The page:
The Don't Panic Success Guide to Sentences

Save Our Sentences: Join the Revolution!

Market and Competition

on 06/05/2012

The Don’t Panic Success Guide to Sentences follows on from Truss’s bestseller, Eats, Shoots and Leaves, which has sold over nine million copies since its release in 2003. Eats, Shoots and Leaves opened the floodgates for oodles of similar ‘things I’ve forgotten or was never taught at school’ books and showed a burgeoning market that has grown annually for the last nine years.

Nielsen BookScan reported that adult non-fiction accounted for £722,094,661.39 of 2010’s book sales, with £2,659,046.28 made up of the 291,957 writing and usage guides sold. Nine years after its release, Eats, Shoots and Leaves still holds a solid place in the top 5 in this category.

It’s an odd category, spliced between fun gift book types (like mine), the English as a Foreign Language types and the professional writing guide types. When I contacted Nielsen last, of the Top 20 titles in the Usage and Writing Guides Nielsen BookScan 2011 YTD (year to date) chart, six also appear in less academic areas of bookshops:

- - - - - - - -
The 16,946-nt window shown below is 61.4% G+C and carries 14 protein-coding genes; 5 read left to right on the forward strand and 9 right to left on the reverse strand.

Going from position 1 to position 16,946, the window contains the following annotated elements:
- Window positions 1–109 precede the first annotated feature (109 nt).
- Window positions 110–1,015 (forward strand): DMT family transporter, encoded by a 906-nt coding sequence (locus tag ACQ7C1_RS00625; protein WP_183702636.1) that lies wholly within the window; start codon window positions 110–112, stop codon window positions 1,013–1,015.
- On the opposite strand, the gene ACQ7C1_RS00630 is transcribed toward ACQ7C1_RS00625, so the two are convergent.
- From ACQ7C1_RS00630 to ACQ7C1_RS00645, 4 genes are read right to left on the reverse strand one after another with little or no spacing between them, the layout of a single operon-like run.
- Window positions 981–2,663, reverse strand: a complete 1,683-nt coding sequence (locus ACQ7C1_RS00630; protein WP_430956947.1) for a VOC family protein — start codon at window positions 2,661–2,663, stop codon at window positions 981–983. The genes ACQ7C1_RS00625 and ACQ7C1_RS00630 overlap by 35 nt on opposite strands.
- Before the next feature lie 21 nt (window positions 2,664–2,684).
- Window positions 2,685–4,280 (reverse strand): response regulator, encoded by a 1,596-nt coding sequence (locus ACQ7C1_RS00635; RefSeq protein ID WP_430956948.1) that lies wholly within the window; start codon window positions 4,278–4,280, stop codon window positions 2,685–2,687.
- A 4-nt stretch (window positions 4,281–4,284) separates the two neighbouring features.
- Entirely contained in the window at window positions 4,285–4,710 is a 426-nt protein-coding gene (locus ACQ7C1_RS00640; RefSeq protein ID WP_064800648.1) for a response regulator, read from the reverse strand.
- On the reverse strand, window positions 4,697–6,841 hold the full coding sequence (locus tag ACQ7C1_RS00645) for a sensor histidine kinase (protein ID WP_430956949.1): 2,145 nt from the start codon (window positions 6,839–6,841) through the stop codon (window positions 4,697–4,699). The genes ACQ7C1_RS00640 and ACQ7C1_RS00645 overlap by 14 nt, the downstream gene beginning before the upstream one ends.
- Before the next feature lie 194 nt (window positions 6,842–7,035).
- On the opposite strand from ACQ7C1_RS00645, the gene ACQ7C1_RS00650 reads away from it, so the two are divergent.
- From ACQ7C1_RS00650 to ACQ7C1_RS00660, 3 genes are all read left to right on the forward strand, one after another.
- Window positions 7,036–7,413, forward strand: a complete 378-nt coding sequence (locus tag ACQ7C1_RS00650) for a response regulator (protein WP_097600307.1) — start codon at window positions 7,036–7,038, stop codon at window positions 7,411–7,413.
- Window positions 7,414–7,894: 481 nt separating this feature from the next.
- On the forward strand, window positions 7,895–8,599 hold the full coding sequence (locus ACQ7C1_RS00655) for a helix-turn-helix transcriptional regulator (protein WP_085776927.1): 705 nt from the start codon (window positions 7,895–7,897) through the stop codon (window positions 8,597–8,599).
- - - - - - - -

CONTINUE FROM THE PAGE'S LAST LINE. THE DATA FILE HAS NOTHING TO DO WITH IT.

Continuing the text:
– #2 Eats, Shoots and Leaves (now published by Fourth Estate) #11,379 on Amazon Books
– #3 My Grammar and I (Michael O’Mara) #4,970 on Amazon Books
– #7 How to Sound Clever (A&C Black) #13,569 on Amazon Books
– #11 How NOT to Write a Novel (Penguin) #21,135 on Amazon Books
– #18 Queen’s English, The (Michael O’Mara) #24,214 on Amazon Books
– #19 I Used to Know That (Michael O’Mara) # 5,390 on Amazon Books

My Grammar and I , which has topped the charts for two years in a row, The Queen’s English and Everyday English fall under the same genre and were in the position-of-sale spotlight in three of the Waterstone’s I visited last summer.
Evidence at the London Book Fair 2012 showed that Profile Books, Michael O’Mara, A&C Black, Summersdale, Penguin all believe in the size of this market enough to not only release updated backlist editions, but also to introduce new series of books–easy reading, fun and accessible books–that follow the ‘things I didn’t learn or wish I still remembered’ theme across a very broad range of subjects.


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